The Toilet Paper

A good centurion is worth their weight in a model

An agent-based model suggests that centurions in the Roman army had a pretty large impact on the outcome of battles.

A centurion sets an example by attacking the enemy like a fencer
Centurions were role models to look up to

The last time I wrote an article about Ancient Rome, it was about poop and didn’t have anything to do with software engineering or computer science. This time I found a research note that is at least somewhat related to our field of work.

Much of what know about the Roman army and its combat system comes from descriptions by classical authors and archaeological evidence.

These sources tell us that played a crucial role in Roman legions throughout the long history of the Roman empire and its countless military reforms – but they don’t tell us exactly why centurions were so important.

We can use a model to learn why centurions were so central to the Roman combat system. But first we need to understand what the Roman combat system is about.

A framework of Roman combat

The authors of the research note propose that Roman combat can be understood as follows:

  • Individual experience: Roman legionaries were people like you and me, and as such more interested in staying alive than being agressive fighters. They also . Fights were therefore a succession of sporadic charges rather than what you usually see in movies. Casualties usually tended to be low until panic broke out and soldiers would try to escape rather than fight, at which point the number of casualties increased exponentially.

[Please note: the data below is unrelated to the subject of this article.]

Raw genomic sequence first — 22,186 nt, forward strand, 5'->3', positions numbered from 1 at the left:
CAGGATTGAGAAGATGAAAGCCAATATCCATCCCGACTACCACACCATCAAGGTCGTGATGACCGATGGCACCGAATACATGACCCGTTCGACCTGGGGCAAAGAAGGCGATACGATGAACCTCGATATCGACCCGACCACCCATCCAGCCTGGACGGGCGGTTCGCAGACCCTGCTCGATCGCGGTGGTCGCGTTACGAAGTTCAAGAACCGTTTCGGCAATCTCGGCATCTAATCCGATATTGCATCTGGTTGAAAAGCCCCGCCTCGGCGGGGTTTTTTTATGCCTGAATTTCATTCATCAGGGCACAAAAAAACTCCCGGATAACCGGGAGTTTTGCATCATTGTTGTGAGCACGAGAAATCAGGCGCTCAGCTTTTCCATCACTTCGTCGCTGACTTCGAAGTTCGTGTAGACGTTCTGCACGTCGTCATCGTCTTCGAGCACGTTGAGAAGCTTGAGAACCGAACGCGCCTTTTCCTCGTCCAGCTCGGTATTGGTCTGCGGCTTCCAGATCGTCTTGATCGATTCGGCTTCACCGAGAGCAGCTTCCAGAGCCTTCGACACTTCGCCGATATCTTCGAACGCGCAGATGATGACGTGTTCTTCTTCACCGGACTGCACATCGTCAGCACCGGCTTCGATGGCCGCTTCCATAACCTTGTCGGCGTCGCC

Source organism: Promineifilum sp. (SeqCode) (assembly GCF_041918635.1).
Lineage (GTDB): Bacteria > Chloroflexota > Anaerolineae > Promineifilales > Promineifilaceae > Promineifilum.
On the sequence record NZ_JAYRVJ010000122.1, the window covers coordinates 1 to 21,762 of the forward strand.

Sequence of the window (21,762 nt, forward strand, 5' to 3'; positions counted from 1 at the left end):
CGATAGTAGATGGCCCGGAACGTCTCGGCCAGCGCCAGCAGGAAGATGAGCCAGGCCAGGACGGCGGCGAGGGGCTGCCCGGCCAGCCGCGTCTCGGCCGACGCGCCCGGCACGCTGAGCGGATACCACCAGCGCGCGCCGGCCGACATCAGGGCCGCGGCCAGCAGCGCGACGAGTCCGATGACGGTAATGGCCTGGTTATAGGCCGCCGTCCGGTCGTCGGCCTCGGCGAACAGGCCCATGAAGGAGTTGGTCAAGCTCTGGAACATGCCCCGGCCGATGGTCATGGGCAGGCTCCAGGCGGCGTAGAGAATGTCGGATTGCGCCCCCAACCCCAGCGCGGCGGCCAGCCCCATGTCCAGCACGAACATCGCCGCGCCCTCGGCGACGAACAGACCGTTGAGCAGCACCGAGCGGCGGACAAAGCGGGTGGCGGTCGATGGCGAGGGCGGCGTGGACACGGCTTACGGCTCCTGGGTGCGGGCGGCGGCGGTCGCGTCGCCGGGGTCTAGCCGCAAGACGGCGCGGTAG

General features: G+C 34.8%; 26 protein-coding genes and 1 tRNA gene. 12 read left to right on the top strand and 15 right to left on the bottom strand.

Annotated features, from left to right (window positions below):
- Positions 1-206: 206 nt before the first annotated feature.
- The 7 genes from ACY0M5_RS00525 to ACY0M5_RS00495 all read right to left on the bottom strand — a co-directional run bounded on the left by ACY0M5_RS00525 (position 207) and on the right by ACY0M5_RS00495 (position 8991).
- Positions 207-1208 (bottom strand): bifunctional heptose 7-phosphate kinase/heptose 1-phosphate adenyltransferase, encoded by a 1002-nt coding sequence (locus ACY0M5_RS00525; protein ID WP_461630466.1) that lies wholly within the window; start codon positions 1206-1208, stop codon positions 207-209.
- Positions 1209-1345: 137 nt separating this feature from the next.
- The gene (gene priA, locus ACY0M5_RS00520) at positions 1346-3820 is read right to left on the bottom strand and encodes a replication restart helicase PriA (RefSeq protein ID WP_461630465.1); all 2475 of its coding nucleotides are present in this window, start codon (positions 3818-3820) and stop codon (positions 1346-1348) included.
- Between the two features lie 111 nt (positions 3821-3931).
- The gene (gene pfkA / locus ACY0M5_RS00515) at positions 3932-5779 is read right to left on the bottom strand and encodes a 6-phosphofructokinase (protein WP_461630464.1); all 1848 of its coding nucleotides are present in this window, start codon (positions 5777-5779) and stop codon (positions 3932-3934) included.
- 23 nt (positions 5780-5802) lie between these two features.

• Ranged combat caused most of the casualties according to written sources; not only in an initial volley, but also throughout battles.

  • The figure of the centurion: Centurions transmitted orders from generals, led their troops, and thus needed to have exemplary leadership qualities.

  • Battle dynamics: Combining all three points above, not much would have happened outside of sporadic charges towards the enemy. Thrown projectiles resulted in casualties and disruptions, but only hand-to-hand combat during charges would be capable of breaking enemy lines and deciding the outcome of the battle. Centurions led such charges by example, and could also keep their own lines intact due to their training and virtus.

Based on the above, there might be three main factors that explain the battle outcomes:

  • The behaviour of centurions in battle: Centurions prevented panic in the ranks, led soldiers in attacks, but also served as examples of proper behaviour. Given the importance of centurions as role models, it is safe to assume that centurions were better at combat than the soldiers under their command.

  • The position of centurions on the battlefield: There is little evidence about which positions centurions adopted during battles. Academics believe that depending on how the legion was organised, centurions may have stood on the front right, front left, or somewhere in the middle.

  • The number of ranks: Roman legions might have been deployed in ranks from as few as three to as much as sixteen. Each century would have been only three or four ranks deep, but multiple centuries could be aligned behind the other to create deeper ranks.